The Policy Statement also includes the final version of the PSR’s Penalty Guidance, which applies when it has found a regulatory ‘compliance failure’. The PSR has confirmed it is proceeding with the broad approach set out in its consultation. The level of penalty will be calculated according to the seriousness of the 'compliance failure' and increased or decreased in relation to aggravating and mitigating factors. The PSR confirms that penalties will be based on a percentage of the firms’ annual revenues from the relevant business activity in the UK, rather than other metrics proposed in the consultation.
In our article concerning the November 2014 consultation, we noted the proposal to impose an upper limit on fines of 10%. It is striking that the PSR has dropped this from its final guidance. The PSR claims that this will give it flexibility when setting regulatory fines and allow it to impose fines that have a necessary deterrent effect. It has disregarded arguments that unlimited fines could expose not-for-profit entities to too much risk. The PSR considers that such risk is outweighed by the fact that it will take into account the circumstances of the case and adopt a proportionate approach.
Card systems – programme of work
In addition to the Policy Statement, the PSR has also published a number of other documents, including a Policy Work Programme for 2015/16. This includes details of a programme of work on the cards payment systems. The PSR is expected to be the competent national authority under the European Interchange Fee Regulation (IFR) when it comes into force. The PSR has therefore committed, as part of this work programme, to considering how the IFR, and other regulations may apply, and wider issues raised about card systems ‘including transparency, governance, access and fees’.
As already noted, most of the PSR’s measures on ownership, governance and control do not apply to Visa and MasterCard. It appears that the PSR is reserving its position until it has considered the card systems more fully so that it can ensure that its measures do not have ‘unintended consequences’.
The PSR has, alongside its Policy Statement, launched two market reviews and published the terms of reference of these reviews.
The first is a review into ownership and competitiveness of infrastructure provision. This review is intended to establish ‘whether current ownership arrangements and relationships lead to a state of competition that delivers good outcomes for service users or whether changes may be warranted’. The review will cover Bacs, Faster Payments and LINK, and will look at infrastructure relating to clearing of payments.
The other review concerns indirect access to payment systems and will cover Bacs, Cheque & Credit Clearing, CHAPS, Faster Payments and LINK. The review will consider ‘the economic issues around Indirect Access to payment systems, the limited choice PSPs may have in securing Indirect Access and whether arrangements deliver a good outcome for service users’.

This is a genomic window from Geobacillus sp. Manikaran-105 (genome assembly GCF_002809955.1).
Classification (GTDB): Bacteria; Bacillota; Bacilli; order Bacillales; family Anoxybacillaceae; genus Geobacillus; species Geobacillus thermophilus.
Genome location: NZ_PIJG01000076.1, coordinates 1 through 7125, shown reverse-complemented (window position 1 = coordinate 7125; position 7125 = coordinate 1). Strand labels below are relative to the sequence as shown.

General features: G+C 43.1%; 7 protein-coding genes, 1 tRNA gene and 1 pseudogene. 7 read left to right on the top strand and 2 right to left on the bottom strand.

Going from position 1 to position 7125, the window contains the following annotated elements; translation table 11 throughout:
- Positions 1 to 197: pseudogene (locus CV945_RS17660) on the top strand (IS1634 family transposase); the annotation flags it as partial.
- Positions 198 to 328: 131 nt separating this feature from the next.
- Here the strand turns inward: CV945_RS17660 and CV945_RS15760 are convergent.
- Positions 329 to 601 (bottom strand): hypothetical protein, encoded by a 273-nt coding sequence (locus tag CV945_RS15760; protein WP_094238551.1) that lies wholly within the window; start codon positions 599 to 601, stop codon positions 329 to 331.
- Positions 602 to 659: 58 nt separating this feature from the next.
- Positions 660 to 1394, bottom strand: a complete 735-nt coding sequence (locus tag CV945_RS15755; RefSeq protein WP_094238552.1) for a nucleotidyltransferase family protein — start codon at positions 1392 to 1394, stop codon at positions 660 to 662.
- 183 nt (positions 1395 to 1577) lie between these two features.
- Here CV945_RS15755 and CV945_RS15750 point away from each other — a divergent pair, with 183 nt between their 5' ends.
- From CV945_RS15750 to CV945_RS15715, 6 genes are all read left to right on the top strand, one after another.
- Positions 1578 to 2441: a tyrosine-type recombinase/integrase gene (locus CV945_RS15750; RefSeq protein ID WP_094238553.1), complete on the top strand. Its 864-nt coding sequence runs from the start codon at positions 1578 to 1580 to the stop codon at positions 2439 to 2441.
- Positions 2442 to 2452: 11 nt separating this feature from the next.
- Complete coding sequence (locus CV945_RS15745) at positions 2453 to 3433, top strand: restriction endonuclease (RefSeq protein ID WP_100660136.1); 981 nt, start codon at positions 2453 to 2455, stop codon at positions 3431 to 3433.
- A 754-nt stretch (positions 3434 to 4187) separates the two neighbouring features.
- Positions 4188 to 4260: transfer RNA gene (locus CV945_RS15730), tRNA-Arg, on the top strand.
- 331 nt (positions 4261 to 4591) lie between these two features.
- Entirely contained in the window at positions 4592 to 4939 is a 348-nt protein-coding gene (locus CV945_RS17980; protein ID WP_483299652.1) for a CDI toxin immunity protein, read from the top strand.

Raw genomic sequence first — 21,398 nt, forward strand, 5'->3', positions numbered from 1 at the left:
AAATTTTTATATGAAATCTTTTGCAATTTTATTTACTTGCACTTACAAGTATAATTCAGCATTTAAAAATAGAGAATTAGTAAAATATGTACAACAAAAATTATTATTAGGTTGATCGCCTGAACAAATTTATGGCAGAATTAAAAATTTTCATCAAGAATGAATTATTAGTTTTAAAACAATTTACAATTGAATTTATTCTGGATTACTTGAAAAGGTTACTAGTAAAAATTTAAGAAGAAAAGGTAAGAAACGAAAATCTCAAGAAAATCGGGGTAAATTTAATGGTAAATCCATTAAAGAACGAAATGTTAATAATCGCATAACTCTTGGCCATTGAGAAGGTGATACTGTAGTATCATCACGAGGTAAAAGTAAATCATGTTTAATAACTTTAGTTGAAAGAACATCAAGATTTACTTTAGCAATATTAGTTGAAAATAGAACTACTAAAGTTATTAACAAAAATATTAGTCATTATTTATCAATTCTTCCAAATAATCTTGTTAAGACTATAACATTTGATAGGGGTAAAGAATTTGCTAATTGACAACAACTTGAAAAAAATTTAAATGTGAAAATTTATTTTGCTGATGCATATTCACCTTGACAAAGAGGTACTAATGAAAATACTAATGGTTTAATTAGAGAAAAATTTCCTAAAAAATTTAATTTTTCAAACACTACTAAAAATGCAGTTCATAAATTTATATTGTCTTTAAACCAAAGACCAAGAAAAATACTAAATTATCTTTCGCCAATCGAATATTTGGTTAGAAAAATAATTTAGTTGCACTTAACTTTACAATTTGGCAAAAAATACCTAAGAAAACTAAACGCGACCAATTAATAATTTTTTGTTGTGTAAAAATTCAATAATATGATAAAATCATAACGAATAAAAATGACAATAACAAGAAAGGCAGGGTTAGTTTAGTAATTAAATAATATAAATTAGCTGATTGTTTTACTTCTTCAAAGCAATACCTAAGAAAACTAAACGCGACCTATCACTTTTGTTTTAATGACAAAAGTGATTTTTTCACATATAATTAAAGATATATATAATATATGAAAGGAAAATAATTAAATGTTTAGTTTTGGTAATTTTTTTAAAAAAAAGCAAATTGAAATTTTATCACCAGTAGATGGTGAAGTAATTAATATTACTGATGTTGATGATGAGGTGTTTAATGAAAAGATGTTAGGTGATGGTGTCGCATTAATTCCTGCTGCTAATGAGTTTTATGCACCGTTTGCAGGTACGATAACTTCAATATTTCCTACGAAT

The PSR’s consultation on its competition concurrency guidance closed on 20 March 2015. Finalised guidance is expected in due course. The fullest extent of the PSR toolkit can only be appreciated once this is in place.
Key dates for compliance
1 April 2015
- PSR becomes operational
30 April 2015
- All regulated entities must comply with general direction regarding relations with and disclosure to the PSR.
- Interbank operators (excluding Northern Ireland Clearing) must comply with directions to:
- publish minutes of their governing body meetings
- ensure no director of the payment system is simultaneously a director of a central infrastructure provider to that payment system.
30 June 2015
- Bacs, Cheque & Credit Clearing, CHAPS and FPS must comply with ‘Access Rule’: to have ‘objective, risk-based and publically-disclosed access requirements, which permit fair and open access to the regulated payment system’.
- All payment systems operators required to publish their access requirements from this date.
- Sponsor banks (Barclays, HSBC, Lloyds and RBS) required to publish ‘clear and up-to-date’ access-related information for potential customers.
- Sponsor Bank Code of Conduct expected to be approved by the PSR and in place by this date.
31 July 2015
- All regulated payment system operators must comply with the ‘Reporting Rule’ by submitting their first report for the 12 month period ending 30 June 2015 by this date. The report must contain the detail prescribed by the PSR concerning compliance with the access requirements relevant to the operator’s system (either under the PSR’s Access Rule or European legislation3).
30 September 2015
- Interbank operators (excluding Northern Ireland Clearing) must comply with general direction to ensure representation of service-users’ interests in payment systems’ governing body decision-making processes.
31 October 2015
- Interbank operators (excluding Northern Ireland Clearing) must submit first annual report for 12 month period to 30 September 2015 on compliance with direction to ensure representation of service-user interests.